The leading-space preformatted blocks are cleaner and more readable than the code-formatted ones. The code in effect looks like it's been blockquoted, you don't get misalignment for the first line due to a leading opening code tag (or a gratuitous newline), and on-page it's displayed in a box with a background to distinguish it from article text. The other alternative that I occasionally use is a pre tag, only because HTML (and wiki formatting) in it is interpreted as raw text. As for why it doesn't use the indent-formatting already, that's partly because the initial importer didn't know about it at the time. We were all new to wiki syntax at the time, and we pick it up as we go.
Finally, the code-changing issues. First, let me say the original way the reference did it (e.g. just
propertyIsEnumerable(p)) was completely unacceptable. Even though most methods are almost invariably called on objects, the reference just didn't show them being used that way, making them basically useless. I've been fixing that as I edit pages in the reference. (I'd be surprised if I haven't converted more than half, to be honest.) Second,
var. The reason I've been adding
var is that this code will be copy-pasted a lot. Without
var, any one of these will create a global variable, breaking modularity and eventually setting up whoever's done this for a fall when they depended on the assignment being local. We should not promulgate code with a hidden gotcha like this when it's so trivial to avoid the problem.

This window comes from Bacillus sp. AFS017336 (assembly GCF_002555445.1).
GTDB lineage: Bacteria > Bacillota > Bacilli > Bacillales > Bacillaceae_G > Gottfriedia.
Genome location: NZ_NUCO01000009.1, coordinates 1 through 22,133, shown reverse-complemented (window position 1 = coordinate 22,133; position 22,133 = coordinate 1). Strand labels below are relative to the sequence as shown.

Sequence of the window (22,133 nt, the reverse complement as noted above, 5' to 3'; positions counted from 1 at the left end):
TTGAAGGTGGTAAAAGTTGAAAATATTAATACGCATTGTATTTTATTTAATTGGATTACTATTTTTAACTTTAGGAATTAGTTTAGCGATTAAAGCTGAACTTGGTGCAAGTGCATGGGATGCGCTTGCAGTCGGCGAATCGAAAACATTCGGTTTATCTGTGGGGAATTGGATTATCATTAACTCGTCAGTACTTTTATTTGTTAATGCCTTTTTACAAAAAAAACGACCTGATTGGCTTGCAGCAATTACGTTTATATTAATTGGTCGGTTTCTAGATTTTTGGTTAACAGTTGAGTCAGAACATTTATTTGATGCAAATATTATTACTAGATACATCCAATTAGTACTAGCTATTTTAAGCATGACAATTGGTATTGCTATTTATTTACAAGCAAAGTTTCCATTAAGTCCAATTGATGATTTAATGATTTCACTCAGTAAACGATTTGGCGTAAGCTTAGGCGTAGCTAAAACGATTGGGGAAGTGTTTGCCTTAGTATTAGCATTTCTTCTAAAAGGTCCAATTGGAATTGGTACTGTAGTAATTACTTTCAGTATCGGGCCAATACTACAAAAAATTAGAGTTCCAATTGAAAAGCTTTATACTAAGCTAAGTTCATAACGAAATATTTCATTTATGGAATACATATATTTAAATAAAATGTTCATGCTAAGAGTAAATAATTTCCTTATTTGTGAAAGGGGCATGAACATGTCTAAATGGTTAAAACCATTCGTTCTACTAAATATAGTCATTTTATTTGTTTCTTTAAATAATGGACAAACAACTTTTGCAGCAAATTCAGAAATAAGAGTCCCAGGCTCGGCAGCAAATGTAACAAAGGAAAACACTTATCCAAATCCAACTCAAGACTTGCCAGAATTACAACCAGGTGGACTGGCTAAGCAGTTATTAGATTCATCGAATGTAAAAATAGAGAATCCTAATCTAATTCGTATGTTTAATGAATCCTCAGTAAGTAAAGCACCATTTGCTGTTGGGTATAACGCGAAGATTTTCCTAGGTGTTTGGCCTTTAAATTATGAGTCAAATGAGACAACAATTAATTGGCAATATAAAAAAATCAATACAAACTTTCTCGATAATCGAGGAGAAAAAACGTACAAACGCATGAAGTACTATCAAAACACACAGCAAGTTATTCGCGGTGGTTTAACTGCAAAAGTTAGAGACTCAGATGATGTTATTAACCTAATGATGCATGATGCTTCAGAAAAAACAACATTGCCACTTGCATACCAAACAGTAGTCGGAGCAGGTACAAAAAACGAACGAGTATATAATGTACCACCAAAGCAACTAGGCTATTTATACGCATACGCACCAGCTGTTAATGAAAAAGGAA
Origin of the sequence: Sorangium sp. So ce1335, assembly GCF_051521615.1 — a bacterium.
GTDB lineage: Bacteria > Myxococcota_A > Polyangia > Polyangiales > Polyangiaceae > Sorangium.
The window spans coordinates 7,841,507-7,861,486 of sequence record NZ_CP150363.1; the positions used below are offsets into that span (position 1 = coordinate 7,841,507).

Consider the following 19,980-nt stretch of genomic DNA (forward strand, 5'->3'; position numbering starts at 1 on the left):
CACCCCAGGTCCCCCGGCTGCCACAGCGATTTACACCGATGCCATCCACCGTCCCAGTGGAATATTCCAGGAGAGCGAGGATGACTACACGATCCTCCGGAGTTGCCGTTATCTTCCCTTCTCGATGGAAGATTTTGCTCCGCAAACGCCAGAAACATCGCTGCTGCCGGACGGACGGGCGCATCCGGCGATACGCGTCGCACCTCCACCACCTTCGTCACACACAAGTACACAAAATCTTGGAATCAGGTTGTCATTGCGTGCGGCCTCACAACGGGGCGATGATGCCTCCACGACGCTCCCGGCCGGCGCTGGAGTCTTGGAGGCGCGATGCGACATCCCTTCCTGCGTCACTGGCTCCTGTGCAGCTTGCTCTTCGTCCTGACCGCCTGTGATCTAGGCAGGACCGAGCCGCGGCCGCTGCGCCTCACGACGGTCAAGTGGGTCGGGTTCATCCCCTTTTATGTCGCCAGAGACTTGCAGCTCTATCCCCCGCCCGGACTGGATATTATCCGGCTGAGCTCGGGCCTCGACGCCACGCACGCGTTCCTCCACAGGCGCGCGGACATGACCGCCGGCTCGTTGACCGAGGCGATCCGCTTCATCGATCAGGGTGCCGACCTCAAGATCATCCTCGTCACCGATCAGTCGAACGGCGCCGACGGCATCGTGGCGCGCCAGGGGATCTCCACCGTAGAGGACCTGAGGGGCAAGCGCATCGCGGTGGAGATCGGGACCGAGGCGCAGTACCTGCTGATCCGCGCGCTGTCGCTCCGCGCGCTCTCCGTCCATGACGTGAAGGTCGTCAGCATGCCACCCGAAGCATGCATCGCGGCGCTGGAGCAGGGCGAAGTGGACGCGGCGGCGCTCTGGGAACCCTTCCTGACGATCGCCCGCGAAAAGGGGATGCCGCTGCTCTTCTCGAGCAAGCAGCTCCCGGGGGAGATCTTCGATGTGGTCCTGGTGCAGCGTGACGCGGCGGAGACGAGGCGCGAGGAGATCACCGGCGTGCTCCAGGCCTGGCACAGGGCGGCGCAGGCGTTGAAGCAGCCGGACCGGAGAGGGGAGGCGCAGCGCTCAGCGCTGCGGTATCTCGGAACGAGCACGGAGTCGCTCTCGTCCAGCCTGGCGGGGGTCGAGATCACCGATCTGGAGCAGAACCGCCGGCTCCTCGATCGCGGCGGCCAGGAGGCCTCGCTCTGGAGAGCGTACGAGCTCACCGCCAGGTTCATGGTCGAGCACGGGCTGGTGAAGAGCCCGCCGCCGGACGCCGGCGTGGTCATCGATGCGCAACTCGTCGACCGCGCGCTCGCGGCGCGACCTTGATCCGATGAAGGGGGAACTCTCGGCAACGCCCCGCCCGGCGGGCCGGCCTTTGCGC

I think we should change back the edits you made to undo these changes, but I'd at least like to try to convince you that there are good reasons for the changes before reverting. Let me know your feedback (here or on my page, either works as I read the recent changes feed), and we'll work from whatever your understanding is to some sort of agreement. --Waldo 11:37, 1 December 2007 (PST)
==Re: edit of Error.prototype.filename== withdrawn
I don't think I'll be able to reply you anytime soon, sorry. I suggest asking sheppy about this. --Nickolay 01:02, 14 December 2007 (PST)
Question for your recent JSRef edits
- Reply to Question for your recent JSRef edits -- Sevenspade 17:24, 3 January 2008 (PST)
- Thanks for reply. I understand your idea. You wrote:
After moving these around (I've almost got them all, I think), I was going to make a mention of this on the pages, that not all properties are "inherited" in the strictest sense. This would include stuff like length for strings and arrays, these types of properties you've mentioned for RegExp instances, things like __proto__ and __noSuchMethod__ for objects, and anything else. This would probably be explained on a separate page (or section) under About and pages in the reference would have a note like "this is a pseudo-inherited property . . . See this page for a better explanation of this."
- If such explanation is added, I think your recent edits have no problem. --Potappo 04:34, 4 January 2008 (PST)
It's good idea. I agree to using println instead of print. --Potappo 04:59, 4 January 2008 (PST)